Stressing that the 1099 provision in the President’s health care law would mean “death by a thousand paper cuts” for jobs in the third district and across the nation, Rep. Scott Tipton voted today in favor of H.R. 4—repealing the onerous requirement and reducing federal spending by nearly $20 billion over the next decade.
Tipton, the chairman of the subcommittee on Agriculture, Energy and Trade of the House Small Business Committee, is an original co-sponsor of H.R. 4, which passed today in the House.
“Economic recovery starts with cutting spending, addressing overregulation, and removing hurdles for small business–like this onerous 1099 reporting mandate that forces small businesses to focus their precious resources on creating mountains of paperwork rather than creating and maintaining jobs,” Tipton said.
Prior to the passage of H.R. 4 by the House, NFIB Colorado Director Tony Gagliardi said, “Our NFIB/Colorado membership in the 3rd district are hoping Congress carries through on their promise to do the right thing for our thousands of small businesses. Repealing the 1099 requirement would give small business owners hope Congress and the Administration are serious in their efforts to help small business create the badly needed jobs.”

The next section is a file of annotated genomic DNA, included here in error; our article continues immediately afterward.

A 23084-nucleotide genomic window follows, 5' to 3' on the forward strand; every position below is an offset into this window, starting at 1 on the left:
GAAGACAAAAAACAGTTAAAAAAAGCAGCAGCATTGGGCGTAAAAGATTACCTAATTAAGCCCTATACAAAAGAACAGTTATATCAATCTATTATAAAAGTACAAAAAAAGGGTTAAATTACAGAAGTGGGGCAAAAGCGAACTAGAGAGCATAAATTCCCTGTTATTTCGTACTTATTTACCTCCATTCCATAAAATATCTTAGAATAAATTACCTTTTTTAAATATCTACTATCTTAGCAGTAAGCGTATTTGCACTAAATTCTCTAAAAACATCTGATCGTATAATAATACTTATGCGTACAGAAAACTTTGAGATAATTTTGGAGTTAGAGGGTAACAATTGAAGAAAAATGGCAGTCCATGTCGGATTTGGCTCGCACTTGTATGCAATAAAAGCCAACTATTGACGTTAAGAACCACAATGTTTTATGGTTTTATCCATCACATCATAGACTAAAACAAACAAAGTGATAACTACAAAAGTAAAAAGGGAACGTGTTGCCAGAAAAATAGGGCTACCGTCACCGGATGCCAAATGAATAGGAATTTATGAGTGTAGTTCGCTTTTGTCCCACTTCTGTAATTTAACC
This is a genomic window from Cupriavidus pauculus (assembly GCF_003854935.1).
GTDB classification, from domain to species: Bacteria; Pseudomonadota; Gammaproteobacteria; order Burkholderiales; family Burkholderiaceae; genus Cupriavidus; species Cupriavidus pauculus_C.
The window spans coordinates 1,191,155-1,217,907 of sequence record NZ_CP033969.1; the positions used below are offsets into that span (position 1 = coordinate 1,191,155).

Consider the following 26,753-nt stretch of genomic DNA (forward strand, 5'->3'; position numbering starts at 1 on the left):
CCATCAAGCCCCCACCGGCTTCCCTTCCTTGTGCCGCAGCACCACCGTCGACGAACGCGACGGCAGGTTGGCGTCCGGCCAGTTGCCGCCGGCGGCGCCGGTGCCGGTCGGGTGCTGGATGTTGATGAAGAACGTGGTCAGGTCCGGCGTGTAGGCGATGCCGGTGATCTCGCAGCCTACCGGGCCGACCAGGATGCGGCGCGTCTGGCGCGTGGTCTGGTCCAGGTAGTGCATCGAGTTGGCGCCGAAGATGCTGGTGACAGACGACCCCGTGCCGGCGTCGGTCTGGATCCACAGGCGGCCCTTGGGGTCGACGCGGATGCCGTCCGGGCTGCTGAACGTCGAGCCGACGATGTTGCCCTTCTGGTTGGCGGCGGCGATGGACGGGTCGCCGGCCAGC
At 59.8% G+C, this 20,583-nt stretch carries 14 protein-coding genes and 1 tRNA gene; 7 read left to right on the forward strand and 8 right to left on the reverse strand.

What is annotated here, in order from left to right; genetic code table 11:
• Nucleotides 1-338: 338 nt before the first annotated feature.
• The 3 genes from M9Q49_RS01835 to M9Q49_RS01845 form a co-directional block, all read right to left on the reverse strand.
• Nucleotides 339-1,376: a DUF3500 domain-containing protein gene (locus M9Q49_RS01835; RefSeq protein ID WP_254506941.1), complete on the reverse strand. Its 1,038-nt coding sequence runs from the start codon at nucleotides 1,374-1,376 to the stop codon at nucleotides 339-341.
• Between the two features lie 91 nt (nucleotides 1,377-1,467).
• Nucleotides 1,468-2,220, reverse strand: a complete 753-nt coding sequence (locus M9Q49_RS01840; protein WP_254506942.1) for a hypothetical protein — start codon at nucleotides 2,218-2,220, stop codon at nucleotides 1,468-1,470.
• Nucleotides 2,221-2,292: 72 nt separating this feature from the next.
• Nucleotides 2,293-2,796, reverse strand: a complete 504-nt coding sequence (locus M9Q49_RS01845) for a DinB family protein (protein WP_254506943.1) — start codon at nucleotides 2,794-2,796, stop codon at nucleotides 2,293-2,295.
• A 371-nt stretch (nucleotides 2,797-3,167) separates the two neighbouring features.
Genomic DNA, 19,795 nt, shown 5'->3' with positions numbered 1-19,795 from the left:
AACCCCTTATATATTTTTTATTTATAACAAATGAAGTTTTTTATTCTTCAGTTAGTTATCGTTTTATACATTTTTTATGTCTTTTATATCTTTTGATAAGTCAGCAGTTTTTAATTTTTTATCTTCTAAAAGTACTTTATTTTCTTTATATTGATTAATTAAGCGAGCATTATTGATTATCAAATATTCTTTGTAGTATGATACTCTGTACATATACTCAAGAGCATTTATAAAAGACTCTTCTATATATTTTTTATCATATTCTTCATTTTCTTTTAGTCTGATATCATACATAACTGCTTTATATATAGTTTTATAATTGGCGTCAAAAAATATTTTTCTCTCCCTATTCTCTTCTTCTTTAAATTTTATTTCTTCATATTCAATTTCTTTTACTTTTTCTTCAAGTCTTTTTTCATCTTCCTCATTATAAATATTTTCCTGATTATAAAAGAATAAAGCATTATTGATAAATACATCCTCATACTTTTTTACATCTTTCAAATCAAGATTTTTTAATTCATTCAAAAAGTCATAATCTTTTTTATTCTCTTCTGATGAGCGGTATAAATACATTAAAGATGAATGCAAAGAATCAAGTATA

In addition to repealing the 1099 filing mandate that would force small businesses to file seperate1099 forms for even the most basic business expenses including internet, phone and office supplies, H.R. 4 saves taxpayers billions by protecting them from health care subsidy abuse and changes the way that subsidy overpayments are paid back—preventing waste. The total savings will amount to nearly $20 billion in federal spending over the next ten years and will reduce the deficit by $166 million during that time.
“We must seize every opportunity to eliminate waste and cut spending,” Tipton said. “Eliminating this onerous requirement on small business is a common sense step to get government out of the way of job creation and economic growth.”